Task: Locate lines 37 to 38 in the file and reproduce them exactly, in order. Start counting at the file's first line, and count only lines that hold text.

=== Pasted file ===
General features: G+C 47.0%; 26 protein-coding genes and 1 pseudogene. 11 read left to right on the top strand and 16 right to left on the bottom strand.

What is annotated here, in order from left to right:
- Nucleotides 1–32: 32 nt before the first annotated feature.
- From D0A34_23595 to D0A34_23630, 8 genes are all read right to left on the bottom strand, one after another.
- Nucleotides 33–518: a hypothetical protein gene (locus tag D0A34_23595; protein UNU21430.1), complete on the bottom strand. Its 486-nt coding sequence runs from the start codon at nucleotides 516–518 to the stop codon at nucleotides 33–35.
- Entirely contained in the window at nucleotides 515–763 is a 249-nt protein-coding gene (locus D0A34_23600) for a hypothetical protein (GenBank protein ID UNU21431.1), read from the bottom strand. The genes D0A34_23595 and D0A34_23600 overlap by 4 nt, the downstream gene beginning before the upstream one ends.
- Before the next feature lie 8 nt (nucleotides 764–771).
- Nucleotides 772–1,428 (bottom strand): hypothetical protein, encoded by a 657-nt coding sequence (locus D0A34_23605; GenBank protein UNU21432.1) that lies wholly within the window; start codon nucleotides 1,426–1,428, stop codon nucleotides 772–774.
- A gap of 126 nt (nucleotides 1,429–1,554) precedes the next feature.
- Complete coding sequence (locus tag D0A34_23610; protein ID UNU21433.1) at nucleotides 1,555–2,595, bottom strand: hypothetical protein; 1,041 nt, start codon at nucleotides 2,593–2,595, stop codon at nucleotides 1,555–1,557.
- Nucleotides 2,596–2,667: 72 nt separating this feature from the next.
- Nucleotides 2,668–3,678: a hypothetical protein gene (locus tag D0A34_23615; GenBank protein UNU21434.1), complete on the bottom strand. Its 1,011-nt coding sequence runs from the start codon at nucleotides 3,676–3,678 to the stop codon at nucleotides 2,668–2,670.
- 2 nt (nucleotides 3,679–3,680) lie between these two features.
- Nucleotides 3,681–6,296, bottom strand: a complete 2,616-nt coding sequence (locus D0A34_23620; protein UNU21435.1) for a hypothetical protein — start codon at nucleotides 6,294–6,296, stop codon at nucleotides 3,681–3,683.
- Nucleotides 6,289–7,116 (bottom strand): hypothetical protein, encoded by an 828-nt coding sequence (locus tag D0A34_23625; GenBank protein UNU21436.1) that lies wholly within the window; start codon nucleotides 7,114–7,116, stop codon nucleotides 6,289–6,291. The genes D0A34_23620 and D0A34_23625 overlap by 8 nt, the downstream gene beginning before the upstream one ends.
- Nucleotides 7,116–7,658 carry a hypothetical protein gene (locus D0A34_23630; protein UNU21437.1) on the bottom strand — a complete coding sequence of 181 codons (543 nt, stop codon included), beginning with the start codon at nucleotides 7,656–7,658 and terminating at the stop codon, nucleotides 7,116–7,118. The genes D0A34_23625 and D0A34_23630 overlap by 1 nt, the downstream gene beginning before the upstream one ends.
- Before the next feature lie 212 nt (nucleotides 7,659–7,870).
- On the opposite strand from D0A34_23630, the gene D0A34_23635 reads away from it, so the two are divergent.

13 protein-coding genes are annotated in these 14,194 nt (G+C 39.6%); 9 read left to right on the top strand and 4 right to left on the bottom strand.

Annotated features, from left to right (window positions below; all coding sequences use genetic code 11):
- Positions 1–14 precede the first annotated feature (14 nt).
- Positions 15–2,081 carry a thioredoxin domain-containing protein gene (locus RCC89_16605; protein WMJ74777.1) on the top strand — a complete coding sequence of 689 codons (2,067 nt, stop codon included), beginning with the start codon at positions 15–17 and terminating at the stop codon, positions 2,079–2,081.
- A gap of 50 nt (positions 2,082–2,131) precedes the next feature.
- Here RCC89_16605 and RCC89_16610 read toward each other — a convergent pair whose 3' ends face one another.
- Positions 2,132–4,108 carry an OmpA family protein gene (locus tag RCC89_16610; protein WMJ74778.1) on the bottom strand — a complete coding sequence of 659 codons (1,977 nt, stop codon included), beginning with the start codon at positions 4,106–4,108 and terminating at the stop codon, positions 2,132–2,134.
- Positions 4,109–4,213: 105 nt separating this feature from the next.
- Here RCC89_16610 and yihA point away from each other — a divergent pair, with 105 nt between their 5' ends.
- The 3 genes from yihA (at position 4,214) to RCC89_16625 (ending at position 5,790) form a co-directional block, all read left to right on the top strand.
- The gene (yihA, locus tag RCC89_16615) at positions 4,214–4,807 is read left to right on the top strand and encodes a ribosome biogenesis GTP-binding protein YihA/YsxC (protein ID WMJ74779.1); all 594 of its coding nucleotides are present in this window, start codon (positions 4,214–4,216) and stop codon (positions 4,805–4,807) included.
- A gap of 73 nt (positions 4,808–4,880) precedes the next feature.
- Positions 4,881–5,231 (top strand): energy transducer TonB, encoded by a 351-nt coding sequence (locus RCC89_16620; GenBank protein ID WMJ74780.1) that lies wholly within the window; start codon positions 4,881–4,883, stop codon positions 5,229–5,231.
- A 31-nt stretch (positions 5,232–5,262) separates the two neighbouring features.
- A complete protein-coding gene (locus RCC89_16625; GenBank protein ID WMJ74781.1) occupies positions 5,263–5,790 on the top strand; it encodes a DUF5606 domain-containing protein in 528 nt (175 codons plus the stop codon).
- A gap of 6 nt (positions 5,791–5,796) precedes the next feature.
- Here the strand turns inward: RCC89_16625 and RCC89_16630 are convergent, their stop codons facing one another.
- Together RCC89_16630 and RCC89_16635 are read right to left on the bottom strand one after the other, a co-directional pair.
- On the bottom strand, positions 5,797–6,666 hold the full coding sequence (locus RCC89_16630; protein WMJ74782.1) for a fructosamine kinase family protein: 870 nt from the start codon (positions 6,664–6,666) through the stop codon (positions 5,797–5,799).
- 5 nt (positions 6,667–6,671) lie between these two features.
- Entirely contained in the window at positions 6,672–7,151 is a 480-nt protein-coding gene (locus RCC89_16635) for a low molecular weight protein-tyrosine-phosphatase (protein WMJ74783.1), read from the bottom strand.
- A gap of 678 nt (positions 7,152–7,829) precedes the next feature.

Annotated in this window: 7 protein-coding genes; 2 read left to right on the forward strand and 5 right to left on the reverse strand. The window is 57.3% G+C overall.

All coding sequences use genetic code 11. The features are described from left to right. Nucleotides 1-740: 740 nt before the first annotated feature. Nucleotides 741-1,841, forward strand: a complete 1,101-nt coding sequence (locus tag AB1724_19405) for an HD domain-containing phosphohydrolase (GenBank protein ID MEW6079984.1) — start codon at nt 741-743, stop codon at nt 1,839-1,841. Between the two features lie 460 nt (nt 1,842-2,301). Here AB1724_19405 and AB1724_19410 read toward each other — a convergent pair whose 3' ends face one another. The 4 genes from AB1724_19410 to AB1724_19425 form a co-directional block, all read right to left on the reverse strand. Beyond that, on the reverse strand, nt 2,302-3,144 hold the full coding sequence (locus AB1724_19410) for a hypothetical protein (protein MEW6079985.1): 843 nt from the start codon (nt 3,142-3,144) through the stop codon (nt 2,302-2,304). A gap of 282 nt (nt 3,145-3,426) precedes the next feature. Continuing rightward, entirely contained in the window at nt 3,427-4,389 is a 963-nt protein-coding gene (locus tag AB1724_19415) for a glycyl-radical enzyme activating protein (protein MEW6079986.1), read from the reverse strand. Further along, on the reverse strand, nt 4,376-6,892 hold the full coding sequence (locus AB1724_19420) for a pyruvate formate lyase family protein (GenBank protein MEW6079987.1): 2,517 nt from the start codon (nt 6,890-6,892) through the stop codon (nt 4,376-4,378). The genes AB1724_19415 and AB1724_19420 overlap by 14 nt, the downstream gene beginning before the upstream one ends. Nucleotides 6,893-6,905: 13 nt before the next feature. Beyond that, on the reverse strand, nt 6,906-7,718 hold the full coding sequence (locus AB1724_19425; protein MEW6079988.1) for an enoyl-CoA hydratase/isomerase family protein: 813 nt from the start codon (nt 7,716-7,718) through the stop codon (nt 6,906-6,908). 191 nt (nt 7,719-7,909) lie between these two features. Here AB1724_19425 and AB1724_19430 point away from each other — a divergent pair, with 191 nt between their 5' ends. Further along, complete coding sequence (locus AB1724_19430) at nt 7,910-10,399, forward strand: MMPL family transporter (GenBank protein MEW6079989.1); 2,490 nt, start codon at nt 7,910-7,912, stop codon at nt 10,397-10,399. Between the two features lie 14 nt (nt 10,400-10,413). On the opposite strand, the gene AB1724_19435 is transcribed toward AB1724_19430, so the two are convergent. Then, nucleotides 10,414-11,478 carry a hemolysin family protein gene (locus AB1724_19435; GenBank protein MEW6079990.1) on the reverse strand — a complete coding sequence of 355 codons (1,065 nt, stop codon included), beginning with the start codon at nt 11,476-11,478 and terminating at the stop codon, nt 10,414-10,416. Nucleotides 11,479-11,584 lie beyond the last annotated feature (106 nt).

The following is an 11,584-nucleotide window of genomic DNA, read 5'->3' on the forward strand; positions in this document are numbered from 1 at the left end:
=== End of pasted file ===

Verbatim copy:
- On the bottom strand, positions 5,797–6,666 hold the full coding sequence (locus RCC89_16630; protein WMJ74782.1) for a fructosamine kinase family protein: 870 nt from the start codon (positions 6,664–6,666) through the stop codon (positions 5,797–5,799).
- 5 nt (positions 6,667–6,671) lie between these two features.